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Friday, August 04, 2006

$$$, oversight and Iraq spending

Harper's features and interview with Gordon Adams documenting just how much the United States has spent, and with how little oversight, in Iraq. Adams insights are striking:

Virtually all of this money [for the wars in Iraq and Afghanistan] has been authorized by Congress as “emergency supplemental” funding. That is supposed to mean “we didn't expect it and we need it right away, so don't waste time with the normal budget process.” And that is how it has been done. The funding request is prepared at the top of the Defense Department, but does not go through the regular internal budget planning process; it is waved through the White House, and lands—with minimal justification—on congressional desks. Normally, the defense budget is reviewed three times—by the Budget Committee, the Armed Services Committee, and the Appropriations Committee. Emergency supplementals skip the first two committees and go straight to the money guys—the appropriators. Over the past five years, the appropriators have held virtually no public hearings on the Iraq money; they just mark it up and push it through for a vote. So nobody is minding the store the way they should.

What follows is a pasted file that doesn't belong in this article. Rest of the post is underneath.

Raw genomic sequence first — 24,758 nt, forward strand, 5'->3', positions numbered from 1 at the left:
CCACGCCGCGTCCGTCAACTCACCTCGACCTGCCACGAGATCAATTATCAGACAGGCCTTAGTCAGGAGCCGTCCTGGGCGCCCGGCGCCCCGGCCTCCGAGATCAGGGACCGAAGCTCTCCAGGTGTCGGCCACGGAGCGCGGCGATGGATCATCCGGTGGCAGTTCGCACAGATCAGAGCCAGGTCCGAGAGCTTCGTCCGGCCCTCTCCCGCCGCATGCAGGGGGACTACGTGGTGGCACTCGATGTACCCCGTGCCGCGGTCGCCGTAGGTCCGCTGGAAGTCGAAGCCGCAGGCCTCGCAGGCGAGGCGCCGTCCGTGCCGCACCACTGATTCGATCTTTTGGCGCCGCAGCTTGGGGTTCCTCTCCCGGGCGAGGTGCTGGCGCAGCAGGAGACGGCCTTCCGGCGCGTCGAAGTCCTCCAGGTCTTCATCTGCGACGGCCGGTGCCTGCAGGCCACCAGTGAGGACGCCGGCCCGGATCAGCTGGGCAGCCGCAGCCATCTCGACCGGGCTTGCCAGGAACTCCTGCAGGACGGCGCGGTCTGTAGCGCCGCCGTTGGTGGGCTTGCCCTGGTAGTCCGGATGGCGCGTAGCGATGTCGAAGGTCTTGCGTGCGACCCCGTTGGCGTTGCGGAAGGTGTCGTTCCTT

Read the whole interview, and weep. (h/t to Pontificator)

This dovetails with another piece in the New Yorker by Tom Surowiecki.

Dollars, of course, are not the same as lives. The opportunity cost of the dollars sunk into Iraq is, however, enormous. Katrina made that all too clear. As Surowiecki notes:

Earlier this year, for instance, the Senate cut funding for night-vision goggles for soldiers, while adding money to buy three new V-22 Ospreys, a plane that Dick Cheney himself tried to get rid of when he was Secretary of Defense. Similarly, we might have been able to afford appropriate body armor for the troops, and plates for the Hummers in Baghdad, if we were building only one new model of multi-billion-dollar jet fighter, instead of two.

Even more strikingly, while we pour money into all these new projects we’re underfunding crucial homeland-security programs. In the past few months, Congress has eliminated six hundred and fifty million dollars for port security. Funding for New York City’s security projects was cut forty per cent. And we cut nearly a hundred million from the requested budget for preventing the use of nuclear weapons in the U.S. Those cuts were considered necessary for budgetary reasons, yet the price of all of them together was less than a third of what it will cost to build a single destroyer. That ship will offer us not a whit of protection in the war on terror. But we can be sure it will keep the seas safe from the Soviet Navy.


Something to think about as Hurricane season and Heat Waves impress upon the United States public the ever-growing suspicion that the GOP Congress and this Administration are Ostriches of world historical dimensions.

1 Comments:

  • This is something we need to hammer incumbent Republicans with. Does anyone know how to find Congressional voting records on this?

    By Anonymous Anonymous, at 10:34 AM  

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